Statement attributable to Thomas Vinje, FairSearch Europe legal counsel and spokesman.
The proposal has not been made public, but from what has been reported it appears that this solution may be worse for consumers and competitors than doing nothing at all.
To redress Google’s abuse of its dominant position, the proposed commitments reportedly would charge competing “vertical search engines” to display (for example) their travel, accommodation or flight services on a results page in a position where consumers will notice. But Google’s own vertical search services will maintain preeminent positions on the search page and will not have to pay for placement.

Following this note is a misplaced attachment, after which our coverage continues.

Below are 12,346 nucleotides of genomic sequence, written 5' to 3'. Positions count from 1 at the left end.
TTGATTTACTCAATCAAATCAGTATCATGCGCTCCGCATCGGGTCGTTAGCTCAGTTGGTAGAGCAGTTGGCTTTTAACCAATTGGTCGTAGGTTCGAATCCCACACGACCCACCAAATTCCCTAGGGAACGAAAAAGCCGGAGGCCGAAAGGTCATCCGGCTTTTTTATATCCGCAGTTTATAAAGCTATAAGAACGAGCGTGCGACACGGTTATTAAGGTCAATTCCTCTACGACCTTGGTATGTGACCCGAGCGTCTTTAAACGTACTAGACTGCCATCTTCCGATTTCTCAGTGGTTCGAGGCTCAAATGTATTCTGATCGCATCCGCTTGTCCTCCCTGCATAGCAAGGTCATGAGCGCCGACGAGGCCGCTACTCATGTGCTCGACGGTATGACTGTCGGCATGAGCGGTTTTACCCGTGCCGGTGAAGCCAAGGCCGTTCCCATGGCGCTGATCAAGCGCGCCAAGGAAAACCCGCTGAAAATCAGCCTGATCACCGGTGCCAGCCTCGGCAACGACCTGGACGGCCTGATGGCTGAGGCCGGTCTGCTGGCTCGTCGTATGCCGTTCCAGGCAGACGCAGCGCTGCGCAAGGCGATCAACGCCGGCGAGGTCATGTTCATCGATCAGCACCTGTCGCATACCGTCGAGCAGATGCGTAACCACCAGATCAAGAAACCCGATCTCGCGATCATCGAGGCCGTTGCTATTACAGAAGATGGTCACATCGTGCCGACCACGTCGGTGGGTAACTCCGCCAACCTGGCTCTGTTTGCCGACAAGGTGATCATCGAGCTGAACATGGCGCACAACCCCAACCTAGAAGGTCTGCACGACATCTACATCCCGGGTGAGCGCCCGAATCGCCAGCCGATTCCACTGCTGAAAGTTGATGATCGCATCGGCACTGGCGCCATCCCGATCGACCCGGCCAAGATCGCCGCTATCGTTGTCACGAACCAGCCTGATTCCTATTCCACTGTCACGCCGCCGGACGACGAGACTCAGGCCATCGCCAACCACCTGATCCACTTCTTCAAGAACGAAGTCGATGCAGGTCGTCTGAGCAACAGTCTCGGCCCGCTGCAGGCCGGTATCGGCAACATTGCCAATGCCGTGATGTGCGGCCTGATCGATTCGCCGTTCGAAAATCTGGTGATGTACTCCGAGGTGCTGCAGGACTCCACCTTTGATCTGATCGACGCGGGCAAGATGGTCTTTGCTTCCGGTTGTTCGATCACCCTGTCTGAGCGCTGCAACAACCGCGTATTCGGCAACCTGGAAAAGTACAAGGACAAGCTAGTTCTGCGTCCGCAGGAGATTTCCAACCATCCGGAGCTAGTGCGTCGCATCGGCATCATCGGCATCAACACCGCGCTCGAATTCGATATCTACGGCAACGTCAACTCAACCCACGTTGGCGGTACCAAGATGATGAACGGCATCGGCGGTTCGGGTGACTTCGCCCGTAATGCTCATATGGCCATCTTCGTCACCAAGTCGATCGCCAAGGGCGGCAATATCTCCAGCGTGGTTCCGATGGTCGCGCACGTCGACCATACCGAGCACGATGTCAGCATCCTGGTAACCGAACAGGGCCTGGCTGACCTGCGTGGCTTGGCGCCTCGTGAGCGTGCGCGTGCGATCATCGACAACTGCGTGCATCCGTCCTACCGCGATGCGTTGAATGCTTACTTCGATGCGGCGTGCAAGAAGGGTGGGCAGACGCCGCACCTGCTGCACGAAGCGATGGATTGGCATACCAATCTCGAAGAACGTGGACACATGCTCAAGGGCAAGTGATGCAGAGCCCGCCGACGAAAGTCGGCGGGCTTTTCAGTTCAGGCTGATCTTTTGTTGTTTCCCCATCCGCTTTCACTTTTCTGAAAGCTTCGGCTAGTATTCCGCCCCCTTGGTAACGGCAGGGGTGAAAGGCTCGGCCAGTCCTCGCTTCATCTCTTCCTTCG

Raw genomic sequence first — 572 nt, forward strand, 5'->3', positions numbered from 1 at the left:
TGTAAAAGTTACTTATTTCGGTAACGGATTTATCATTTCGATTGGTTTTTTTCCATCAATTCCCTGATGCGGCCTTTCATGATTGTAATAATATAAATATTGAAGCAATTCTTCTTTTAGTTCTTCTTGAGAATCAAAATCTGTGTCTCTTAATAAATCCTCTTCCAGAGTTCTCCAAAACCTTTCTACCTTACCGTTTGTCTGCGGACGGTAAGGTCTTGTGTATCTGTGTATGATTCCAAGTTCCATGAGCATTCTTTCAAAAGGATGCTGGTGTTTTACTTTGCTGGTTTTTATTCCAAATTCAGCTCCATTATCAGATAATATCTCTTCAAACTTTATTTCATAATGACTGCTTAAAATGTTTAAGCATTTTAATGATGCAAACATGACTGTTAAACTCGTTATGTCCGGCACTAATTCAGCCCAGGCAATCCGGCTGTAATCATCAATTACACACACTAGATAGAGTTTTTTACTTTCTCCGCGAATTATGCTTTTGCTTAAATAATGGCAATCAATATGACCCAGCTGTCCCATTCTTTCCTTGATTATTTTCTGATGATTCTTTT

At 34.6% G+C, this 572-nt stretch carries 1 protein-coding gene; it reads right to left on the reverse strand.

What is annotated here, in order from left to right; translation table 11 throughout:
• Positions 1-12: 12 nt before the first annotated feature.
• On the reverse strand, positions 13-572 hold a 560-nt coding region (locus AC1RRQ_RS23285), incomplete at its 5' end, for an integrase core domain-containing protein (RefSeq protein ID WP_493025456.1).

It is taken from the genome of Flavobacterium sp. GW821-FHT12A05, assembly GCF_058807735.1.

This combination of payment and secondary placement will merely reinforce Google’s dominant position at the expense of competitors, pricing them out of the market and reducing consumer choice.
FairSearch urges the Commission not to accept Google’s third proposal on good faith, but to make it public so that it can be subjected to testing which will reveal its actual effects on the market, competitors and consumers.